Radical Collaboration

Once we gained clarity on the topics, our camp faculties came together to design a blended curriculum for STEAM, Creative Writing and Mindfulness Yoga.  Every challenge for the summer camp has been designed to give the students an opportunity to empathize, explore and engineer creative solutions. Fun is the easiest way of changing people’s behavior for the better and we have mindfully incorporated fun throughout our camp experience.

You can learn more about our summer camp at

(Posting by Ashwin Senthilvasan, student volunteer)

Liberating Ideas

Marshmallow Minds was founded and incorporated on March 4th, 2016 with a mission to inspire innovation through Design Thinking and STE(A)M education and build Creative Confidence in young minds between grades K-8 of all abilities. At the start, neither the process of getting there, nor the outcome was clear. But the need for a better early education experience was clear. Since 2016, Marshmallow Minds has delivered quality Design Thinking and STE(A)M programs to thousands of students in public schools in Santa Clara County. As we complete 3 years, we would like to celebrate all the liberating ideas that helped in the transformation of the organization!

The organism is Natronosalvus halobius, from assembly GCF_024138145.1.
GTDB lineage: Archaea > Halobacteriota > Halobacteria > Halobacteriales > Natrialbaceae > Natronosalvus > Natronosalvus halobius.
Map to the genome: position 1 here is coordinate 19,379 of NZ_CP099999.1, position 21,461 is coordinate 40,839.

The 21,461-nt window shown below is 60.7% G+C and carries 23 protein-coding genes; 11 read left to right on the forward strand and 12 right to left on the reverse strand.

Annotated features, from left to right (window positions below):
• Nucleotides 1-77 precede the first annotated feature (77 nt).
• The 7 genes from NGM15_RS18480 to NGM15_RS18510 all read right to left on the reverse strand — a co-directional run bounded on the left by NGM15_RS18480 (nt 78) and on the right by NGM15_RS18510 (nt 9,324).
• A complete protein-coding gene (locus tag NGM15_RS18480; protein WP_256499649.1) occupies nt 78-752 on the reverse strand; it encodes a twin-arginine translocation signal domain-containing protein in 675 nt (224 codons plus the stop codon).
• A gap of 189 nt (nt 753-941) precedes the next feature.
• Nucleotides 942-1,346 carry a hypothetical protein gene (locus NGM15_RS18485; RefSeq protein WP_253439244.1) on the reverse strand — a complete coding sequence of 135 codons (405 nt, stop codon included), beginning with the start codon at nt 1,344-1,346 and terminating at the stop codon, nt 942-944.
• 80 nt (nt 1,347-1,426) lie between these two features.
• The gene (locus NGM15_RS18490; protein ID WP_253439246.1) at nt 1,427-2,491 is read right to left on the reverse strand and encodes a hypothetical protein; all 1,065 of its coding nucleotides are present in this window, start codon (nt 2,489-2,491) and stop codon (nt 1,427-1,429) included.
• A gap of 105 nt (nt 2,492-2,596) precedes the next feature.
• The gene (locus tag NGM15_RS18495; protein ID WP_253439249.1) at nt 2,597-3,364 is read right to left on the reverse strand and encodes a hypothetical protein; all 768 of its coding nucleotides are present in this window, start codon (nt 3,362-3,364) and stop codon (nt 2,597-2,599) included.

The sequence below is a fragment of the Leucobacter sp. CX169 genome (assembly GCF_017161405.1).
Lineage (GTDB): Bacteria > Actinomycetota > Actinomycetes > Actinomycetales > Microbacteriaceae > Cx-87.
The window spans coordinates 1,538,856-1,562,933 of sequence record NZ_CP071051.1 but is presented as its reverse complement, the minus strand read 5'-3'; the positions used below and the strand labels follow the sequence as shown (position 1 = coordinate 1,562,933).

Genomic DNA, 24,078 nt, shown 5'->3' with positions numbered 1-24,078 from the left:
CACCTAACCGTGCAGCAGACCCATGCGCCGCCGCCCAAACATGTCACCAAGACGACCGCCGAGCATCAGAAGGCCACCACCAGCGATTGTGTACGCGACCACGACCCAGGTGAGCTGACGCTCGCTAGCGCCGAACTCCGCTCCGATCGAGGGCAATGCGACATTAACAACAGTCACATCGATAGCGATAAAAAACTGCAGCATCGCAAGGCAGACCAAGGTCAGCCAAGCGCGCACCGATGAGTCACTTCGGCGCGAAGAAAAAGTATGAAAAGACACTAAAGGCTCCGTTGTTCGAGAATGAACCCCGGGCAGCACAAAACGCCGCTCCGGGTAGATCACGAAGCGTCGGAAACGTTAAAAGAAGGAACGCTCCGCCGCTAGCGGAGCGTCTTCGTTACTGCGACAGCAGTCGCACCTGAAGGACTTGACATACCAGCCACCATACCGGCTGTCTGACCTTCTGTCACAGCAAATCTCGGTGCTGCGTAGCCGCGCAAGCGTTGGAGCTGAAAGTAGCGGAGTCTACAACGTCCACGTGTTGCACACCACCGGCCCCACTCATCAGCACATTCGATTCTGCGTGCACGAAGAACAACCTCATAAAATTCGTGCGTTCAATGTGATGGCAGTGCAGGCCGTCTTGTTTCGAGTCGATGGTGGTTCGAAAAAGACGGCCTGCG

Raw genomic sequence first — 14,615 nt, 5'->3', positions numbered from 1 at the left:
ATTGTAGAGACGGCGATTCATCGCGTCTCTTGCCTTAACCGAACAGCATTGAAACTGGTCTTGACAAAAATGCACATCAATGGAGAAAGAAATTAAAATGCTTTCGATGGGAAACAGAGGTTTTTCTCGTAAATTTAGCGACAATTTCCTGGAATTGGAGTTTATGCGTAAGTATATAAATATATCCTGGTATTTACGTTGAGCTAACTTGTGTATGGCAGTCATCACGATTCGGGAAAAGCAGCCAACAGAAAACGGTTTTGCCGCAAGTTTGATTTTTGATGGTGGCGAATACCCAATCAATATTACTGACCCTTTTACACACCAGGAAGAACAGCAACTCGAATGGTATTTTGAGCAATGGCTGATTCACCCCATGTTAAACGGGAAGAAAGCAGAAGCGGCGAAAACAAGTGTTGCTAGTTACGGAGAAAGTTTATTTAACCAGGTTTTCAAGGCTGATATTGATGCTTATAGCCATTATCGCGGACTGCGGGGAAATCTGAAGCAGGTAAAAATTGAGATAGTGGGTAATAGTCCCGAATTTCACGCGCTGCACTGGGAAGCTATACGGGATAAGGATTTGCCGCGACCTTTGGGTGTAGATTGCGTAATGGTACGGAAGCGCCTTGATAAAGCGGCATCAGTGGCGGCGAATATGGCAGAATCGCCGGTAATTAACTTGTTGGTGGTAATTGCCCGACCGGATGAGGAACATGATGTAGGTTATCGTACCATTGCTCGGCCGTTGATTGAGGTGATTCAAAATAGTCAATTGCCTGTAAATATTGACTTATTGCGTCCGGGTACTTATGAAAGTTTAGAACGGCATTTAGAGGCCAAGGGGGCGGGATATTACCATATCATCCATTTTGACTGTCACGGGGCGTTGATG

I asked myself every single day,  “How are you feeling about going to work today? Are you excited at the prospect of solving the customer problems that you can hardly empathize with?”. Although I didn’t get great responses, I didn’t see any other alternatives. So, I started to fall in love with technologies and solutions.